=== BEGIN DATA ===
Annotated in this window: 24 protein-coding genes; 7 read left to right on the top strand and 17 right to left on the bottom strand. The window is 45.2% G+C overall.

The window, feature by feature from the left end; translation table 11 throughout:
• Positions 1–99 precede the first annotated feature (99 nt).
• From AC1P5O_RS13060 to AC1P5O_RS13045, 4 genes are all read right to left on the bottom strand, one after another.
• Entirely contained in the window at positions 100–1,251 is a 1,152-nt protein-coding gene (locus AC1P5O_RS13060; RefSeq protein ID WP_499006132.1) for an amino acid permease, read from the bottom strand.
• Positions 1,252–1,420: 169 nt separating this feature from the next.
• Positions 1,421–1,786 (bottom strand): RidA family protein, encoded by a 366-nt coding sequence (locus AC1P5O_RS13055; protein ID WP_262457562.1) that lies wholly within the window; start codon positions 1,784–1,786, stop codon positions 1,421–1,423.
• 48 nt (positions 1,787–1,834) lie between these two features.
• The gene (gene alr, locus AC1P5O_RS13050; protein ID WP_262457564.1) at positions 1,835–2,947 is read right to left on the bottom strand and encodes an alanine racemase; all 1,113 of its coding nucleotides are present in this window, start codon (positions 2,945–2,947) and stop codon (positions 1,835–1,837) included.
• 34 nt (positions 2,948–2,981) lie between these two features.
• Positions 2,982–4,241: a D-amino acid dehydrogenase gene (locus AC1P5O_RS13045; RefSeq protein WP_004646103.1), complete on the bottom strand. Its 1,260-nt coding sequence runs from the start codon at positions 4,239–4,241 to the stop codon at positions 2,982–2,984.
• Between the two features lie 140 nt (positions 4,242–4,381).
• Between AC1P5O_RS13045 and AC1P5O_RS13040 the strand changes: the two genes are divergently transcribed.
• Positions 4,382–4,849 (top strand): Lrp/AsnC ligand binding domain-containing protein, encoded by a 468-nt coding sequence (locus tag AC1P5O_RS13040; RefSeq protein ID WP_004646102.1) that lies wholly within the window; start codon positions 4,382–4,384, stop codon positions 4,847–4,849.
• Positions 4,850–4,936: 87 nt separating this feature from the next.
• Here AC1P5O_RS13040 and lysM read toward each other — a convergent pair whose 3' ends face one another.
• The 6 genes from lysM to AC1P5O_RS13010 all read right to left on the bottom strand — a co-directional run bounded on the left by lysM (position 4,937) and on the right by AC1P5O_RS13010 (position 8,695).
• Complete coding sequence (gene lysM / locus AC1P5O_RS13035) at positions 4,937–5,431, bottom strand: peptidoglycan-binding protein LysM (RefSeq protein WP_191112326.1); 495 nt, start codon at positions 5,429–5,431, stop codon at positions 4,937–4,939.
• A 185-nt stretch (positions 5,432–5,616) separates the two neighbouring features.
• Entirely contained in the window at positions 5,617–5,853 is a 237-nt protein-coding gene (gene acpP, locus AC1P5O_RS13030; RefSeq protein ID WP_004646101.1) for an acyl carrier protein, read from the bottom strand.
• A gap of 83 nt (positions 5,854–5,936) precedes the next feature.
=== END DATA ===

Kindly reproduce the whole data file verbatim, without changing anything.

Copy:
Annotated in this window: 24 protein-coding genes; 7 read left to right on the top strand and 17 right to left on the bottom strand. The window is 45.2% G+C overall.

The window, feature by feature from the left end; translation table 11 throughout:
• Positions 1–99 precede the first annotated feature (99 nt).
• From AC1P5O_RS13060 to AC1P5O_RS13045, 4 genes are all read right to left on the bottom strand, one after another.
• Entirely contained in the window at positions 100–1,251 is a 1,152-nt protein-coding gene (locus AC1P5O_RS13060; RefSeq protein ID WP_499006132.1) for an amino acid permease, read from the bottom strand.
• Positions 1,252–1,420: 169 nt separating this feature from the next.
• Positions 1,421–1,786 (bottom strand): RidA family protein, encoded by a 366-nt coding sequence (locus AC1P5O_RS13055; protein ID WP_262457562.1) that lies wholly within the window; start codon positions 1,784–1,786, stop codon positions 1,421–1,423.
• 48 nt (positions 1,787–1,834) lie between these two features.
• The gene (gene alr, locus AC1P5O_RS13050; protein ID WP_262457564.1) at positions 1,835–2,947 is read right to left on the bottom strand and encodes an alanine racemase; all 1,113 of its coding nucleotides are present in this window, start codon (positions 2,945–2,947) and stop codon (positions 1,835–1,837) included.
• 34 nt (positions 2,948–2,981) lie between these two features.
• Positions 2,982–4,241: a D-amino acid dehydrogenase gene (locus AC1P5O_RS13045; RefSeq protein WP_004646103.1), complete on the bottom strand. Its 1,260-nt coding sequence runs from the start codon at positions 4,239–4,241 to the stop codon at positions 2,982–2,984.
• Between the two features lie 140 nt (positions 4,242–4,381).
• Between AC1P5O_RS13045 and AC1P5O_RS13040 the strand changes: the two genes are divergently transcribed.
• Positions 4,382–4,849 (top strand): Lrp/AsnC ligand binding domain-containing protein, encoded by a 468-nt coding sequence (locus tag AC1P5O_RS13040; RefSeq protein ID WP_004646102.1) that lies wholly within the window; start codon positions 4,382–4,384, stop codon positions 4,847–4,849.
• Positions 4,850–4,936: 87 nt separating this feature from the next.
• Here AC1P5O_RS13040 and lysM read toward each other — a convergent pair whose 3' ends face one another.
• The 6 genes from lysM to AC1P5O_RS13010 all read right to left on the bottom strand — a co-directional run bounded on the left by lysM (position 4,937) and on the right by AC1P5O_RS13010 (position 8,695).
• Complete coding sequence (gene lysM / locus AC1P5O_RS13035) at positions 4,937–5,431, bottom strand: peptidoglycan-binding protein LysM (RefSeq protein WP_191112326.1); 495 nt, start codon at positions 5,429–5,431, stop codon at positions 4,937–4,939.
• A 185-nt stretch (positions 5,432–5,616) separates the two neighbouring features.
• Entirely contained in the window at positions 5,617–5,853 is a 237-nt protein-coding gene (gene acpP, locus AC1P5O_RS13030; RefSeq protein ID WP_004646101.1) for an acyl carrier protein, read from the bottom strand.
• A gap of 83 nt (positions 5,854–5,936) precedes the next feature.